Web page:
I have a recessed chin that shows mentalis strain when I close my mouth. Also, there is labial incompentence, being that my bottom lip is thick and hangs while my top is short and thin. When I bite down (with my overbite), my lips do not touch; I have to force them to touch. Adding to this, I have crowding in my lower teeth with a high arch palate, showing "dark circles" on the sides of my mouth when I smile. I also seem to show a little too much gum when smiling. I suspect oral breathing is th
What Surgery Can Help Me with my Overbite, Lips that Don't Touch, Gummy Smile, and Overcrowded Teeth?
Doctor Answers 3
Jaw surgery to improve esthetics
Based on your description, it sounds like you have a skeletal problem. Could be caused by genetics, habits as a child or currently (such as thumb sucking, mouthbreathing, large tonsils, etc).
Most likely you will need jaw surgey(s) and braces to correct this. You should get at least two opinions from Orthodontist and oral surgeons that have experience doing this.
If your teeth are intact and they are of proper size and shape, then you may not need anything other than braces and surgery.
Jaw surgery is called Orthognathic surgery and depending on your case you may need an upper and or lower surgery to re-set the jaw(s) in the correct position. You can evaluate afterwards to see if any additional treatment is needed to improve the esthetics.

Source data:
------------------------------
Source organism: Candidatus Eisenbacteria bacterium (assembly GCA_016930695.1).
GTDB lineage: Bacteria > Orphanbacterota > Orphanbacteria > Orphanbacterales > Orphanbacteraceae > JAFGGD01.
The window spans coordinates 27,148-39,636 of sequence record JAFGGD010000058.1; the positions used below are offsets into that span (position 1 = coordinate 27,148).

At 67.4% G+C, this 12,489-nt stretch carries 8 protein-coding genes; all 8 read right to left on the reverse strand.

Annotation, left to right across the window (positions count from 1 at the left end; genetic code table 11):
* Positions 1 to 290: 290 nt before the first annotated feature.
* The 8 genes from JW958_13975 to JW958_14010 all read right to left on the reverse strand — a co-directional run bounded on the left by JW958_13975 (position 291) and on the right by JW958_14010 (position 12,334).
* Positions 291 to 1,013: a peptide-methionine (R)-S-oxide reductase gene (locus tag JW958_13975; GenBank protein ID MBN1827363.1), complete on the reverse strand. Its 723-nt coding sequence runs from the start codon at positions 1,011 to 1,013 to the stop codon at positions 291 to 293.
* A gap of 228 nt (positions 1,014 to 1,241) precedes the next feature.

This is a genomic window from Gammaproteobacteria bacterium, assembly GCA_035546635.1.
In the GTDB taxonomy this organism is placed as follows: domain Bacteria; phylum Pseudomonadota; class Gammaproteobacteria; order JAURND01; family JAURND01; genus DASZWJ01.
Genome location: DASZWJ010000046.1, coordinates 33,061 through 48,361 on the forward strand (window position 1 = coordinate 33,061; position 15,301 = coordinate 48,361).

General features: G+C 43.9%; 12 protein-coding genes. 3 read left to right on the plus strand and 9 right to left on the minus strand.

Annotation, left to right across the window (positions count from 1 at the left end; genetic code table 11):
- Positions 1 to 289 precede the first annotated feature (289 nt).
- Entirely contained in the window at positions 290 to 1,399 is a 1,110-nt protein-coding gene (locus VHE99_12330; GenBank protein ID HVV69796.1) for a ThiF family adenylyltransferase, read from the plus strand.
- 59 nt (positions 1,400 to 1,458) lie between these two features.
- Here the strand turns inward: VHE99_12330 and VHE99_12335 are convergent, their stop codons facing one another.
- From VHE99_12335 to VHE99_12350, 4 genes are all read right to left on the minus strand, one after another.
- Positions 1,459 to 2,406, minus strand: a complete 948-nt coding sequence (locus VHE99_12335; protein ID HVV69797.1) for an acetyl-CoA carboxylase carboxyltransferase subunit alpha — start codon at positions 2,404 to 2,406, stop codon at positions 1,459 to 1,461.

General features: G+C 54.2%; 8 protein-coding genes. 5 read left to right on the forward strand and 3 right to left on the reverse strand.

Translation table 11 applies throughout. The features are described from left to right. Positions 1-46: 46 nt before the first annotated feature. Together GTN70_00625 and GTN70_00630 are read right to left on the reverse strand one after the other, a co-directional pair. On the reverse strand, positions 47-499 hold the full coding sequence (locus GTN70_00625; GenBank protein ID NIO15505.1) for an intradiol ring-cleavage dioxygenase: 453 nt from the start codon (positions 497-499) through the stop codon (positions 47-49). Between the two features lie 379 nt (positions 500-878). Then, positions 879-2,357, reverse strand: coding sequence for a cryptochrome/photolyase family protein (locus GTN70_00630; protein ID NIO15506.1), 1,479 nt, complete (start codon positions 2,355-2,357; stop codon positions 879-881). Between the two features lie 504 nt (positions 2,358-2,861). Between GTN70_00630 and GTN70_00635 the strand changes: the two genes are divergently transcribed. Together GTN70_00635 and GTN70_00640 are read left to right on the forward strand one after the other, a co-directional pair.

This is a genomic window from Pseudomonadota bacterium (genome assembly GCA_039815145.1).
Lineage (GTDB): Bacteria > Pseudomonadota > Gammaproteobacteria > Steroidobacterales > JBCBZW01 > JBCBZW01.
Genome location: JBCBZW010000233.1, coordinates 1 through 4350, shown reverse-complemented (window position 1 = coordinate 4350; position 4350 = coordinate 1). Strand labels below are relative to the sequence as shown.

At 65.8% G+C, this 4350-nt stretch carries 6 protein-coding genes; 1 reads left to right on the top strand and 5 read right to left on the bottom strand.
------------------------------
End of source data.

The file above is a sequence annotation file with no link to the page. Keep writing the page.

Hope this helps
Is surgery the best option for jaw alignement
Surgery seemsto be the way to go for what you described. You may have to go through orthodontic and cosmetic treatments post surgery.
Gummy smile, surgery, jaw surgery.
There are options available to you. Your description is typical to a vertical maxillary excess and a mandibular deficiency combination situation. The surgery available to you is usually referred to as maxillary impaction (LeFort) surgery and a mandibular advancement surgery. Usually performed together in order to get the optimal result.
The LeFort part of the surgery will remove the excess bone and gum shown and the mandibular advancement will position the lower jaw more forward to compensate for the "lack" of chin.
However, the most important factor in your situation is to find the appropriate team to do the work.
I recommend looking up a Prosthodontist as the team coordinator, since the Prosthodontist is the expert in cosmetic, restorative, and implant dentistry. Let the Prosthodontist recommend to you the proper Orthodontist, since you will have to go through some orthodontic treatment prior to the surgery and also an Oral surgeon, who will be performing the orthognathic (jaw surgery) part of the treatment. The proper communication and coordination of the team in critical and will give you the best possible result.
Keep in mind that you will probably need some orthodontic correction after the surgery, as well as possible prosthodontic work such as crowns and/veneers to finalize the treatment.
Best of luck,
Dr. Zev Kaufman